The Delta Discovery - The real news for the real people

Concern for overfished king salmon run Lowest Bethel Test Fisheries numbers ever


Salmon strips hang in a smokehouse in Napaimute. (Photo courtesy of Mark Leary)

We were very glad to get all the good reports from our friends and family all along the Lower River when the Kings started showing up. With all of this good news we looked forward to good fishing in the Middle and Upper River too. But it hasn’t happened and we need to talk about this openly before we all fish the King salmon out of existence on the Kuskokwim.

This isn’t about a late run – it’s about a weak run that was overfished.

We know now that the Kings are not coming to the Middle and Upper Kuskokwim in any great numbers as was seen downriver.

It’s hard for the People to understand. We all want to keep doing what we’ve been doing: unlimited subsistence fishing without restriction – just like our Elders and the generations before them...

...but we don’t live in the time of our Elders.

The population of the Lower River has gotten too big and the People are so good at what they do (fishing) that we now have the potential to wipe out a salmon run – especially if it is weak like this 2010, 2012, and now this year.

It doesn’t matter if there are a million King salmon entering the mouth of the River if only 100,000 get past Bethel and that’s what’s happening. It looks like a good run for the Lower River People when they can catch all they want but the reality is there is barely anything left over for the People further up let alone for spawning. We are slowly killing the Kuskokwim Subsistence King Salmon Fishery.

Please look at the 2010 U.S. Census for our region. There are 17,000 People in the Bethel census area. This includes all of the villages along the Kuskokwim and the Coastal villages just north and south of the mouth. Most of this population is centered around Bethel and the villages within a 50 mile radius.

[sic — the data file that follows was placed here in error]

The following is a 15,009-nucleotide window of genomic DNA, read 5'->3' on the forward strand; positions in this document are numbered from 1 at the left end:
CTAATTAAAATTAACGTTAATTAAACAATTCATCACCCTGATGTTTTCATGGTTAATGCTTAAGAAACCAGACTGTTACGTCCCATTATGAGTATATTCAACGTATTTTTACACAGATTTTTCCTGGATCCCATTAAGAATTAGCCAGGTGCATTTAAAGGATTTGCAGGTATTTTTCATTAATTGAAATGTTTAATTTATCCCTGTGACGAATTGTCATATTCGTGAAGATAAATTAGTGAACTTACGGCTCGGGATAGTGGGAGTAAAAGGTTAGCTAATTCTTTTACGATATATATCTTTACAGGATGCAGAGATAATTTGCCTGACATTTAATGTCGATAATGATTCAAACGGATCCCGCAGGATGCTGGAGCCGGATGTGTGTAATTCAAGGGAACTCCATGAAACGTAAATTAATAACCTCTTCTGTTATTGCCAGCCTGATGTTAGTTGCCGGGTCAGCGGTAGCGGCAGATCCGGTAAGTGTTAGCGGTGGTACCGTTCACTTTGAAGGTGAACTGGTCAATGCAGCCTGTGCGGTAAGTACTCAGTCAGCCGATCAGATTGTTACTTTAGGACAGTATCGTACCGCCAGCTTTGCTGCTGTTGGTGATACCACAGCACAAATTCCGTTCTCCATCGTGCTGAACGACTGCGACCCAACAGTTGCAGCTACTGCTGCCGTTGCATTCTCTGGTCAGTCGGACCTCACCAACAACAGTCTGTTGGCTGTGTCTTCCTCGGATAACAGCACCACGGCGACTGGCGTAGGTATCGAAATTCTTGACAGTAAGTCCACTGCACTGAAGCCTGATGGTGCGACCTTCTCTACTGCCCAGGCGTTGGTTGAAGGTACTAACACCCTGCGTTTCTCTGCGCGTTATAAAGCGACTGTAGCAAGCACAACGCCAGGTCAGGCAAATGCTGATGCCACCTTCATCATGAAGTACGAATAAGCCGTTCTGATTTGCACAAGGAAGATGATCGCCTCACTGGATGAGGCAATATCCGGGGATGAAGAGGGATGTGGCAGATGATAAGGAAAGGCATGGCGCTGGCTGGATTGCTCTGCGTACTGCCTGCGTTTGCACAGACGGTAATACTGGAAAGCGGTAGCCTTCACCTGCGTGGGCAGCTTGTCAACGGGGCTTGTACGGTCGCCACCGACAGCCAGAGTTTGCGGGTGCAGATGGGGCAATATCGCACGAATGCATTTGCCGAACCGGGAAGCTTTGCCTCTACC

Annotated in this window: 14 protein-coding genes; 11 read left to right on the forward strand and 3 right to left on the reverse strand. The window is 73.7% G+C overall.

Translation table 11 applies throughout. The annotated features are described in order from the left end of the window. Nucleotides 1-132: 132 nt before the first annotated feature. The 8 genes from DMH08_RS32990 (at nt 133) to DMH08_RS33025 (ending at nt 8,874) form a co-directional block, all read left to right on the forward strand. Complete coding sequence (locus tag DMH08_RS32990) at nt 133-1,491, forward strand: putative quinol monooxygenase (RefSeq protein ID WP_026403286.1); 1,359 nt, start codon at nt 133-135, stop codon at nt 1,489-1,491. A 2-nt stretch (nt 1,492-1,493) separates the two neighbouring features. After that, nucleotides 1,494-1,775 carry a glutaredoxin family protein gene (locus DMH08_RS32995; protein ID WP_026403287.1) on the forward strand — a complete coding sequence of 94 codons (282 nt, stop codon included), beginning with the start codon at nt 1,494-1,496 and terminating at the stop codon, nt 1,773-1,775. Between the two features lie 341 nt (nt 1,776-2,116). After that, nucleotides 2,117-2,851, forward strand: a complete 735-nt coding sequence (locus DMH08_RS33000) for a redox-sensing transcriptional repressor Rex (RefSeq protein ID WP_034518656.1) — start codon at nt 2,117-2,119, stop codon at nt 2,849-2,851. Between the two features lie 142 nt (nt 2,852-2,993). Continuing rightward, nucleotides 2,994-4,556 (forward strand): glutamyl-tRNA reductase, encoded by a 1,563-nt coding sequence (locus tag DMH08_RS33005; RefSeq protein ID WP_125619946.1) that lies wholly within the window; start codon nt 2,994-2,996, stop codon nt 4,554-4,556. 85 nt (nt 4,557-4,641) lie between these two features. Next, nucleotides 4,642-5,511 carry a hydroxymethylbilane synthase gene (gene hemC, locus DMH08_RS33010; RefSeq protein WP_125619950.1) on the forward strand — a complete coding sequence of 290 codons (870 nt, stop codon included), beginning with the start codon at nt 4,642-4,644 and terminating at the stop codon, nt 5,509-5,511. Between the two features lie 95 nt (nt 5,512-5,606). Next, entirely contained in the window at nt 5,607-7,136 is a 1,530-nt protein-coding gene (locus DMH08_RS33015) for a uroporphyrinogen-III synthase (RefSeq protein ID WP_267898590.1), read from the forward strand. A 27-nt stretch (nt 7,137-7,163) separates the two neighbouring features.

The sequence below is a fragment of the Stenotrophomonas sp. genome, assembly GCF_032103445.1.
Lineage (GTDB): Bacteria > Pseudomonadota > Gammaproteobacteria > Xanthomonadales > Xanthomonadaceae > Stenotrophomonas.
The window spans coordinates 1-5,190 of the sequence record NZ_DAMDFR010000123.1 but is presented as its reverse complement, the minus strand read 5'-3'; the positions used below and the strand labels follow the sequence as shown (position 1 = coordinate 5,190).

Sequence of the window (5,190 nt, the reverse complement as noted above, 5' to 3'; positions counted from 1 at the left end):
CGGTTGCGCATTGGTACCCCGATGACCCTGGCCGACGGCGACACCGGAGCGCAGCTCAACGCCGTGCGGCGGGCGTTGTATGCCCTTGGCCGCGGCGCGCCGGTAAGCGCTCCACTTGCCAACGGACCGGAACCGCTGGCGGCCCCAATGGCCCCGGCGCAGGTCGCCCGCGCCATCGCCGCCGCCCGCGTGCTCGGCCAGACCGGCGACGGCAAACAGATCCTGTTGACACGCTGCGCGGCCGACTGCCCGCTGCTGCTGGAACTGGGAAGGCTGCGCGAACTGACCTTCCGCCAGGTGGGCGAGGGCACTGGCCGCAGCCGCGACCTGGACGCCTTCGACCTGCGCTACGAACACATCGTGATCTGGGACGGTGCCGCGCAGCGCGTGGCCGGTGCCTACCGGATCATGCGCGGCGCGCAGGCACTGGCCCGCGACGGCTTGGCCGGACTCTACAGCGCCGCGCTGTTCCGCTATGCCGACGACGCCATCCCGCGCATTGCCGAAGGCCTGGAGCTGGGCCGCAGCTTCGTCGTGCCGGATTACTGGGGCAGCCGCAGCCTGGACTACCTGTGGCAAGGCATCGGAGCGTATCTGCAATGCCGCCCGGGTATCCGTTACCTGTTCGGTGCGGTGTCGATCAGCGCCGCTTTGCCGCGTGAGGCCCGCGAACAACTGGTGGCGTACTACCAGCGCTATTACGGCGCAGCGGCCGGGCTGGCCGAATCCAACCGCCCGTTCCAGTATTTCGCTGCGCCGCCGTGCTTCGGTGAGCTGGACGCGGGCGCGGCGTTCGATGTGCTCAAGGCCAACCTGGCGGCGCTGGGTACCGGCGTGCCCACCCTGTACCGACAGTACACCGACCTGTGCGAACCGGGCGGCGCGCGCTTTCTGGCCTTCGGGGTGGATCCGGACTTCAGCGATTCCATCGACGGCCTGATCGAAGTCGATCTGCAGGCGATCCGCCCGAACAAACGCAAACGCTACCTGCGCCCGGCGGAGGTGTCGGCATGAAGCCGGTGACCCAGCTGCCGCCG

They talk about “out migration” from rural Alaska. It’s not true for our region. Our population continues to grow at 2% a year. That’s about 400 more people annually. Like adding another village to our region each year. And this population increase isn’t from people moving to our region – it’s from us – making babies. We love our children. Shelly and I have added 5 of our own to this increase.

...and each one of our five children grew up with fish and fishing.

...and each one is going to want to fish and eat fish when they have their own families.

What are we going to leave for them?

Or better yet, what are we going to give them?

I truly believe that we need to talk openly about this as we plan for the future of our region. As the population continues to grow we are not going to be able to do everything that we have always done: Hunt and fish without limits.

But if we openly talk about it now combined with better local/tribal control over management (the Kuskokwim River Salmon Management Working Group needs to be restructured so that ADF&G only plays an advisory role instead of having the final say) I believe we can preserve much of the essence of subsistence. We may not all be able to harvest 100 King salmon anymore, but we will still be able to get an amount that is sustainable and fair to all of us along the River – especially our descendants.

Thank you.

Mark Leary writes from Napaimute, AK.

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Reader Comments

DwightR writes:

A reasoned truthful opinion. In my lifetime the population of Alaska, has gone from 120,000(1959 at Statehood), to 750,000. Todays residents are infinitely more mobile, and millions of tourists also demand to use the fish and game resources. Subsistence fishing regulations need to take into account the increased population, and sport fishing and personal use fisheries must be accurately counted. Neither is being done now in my opinion.

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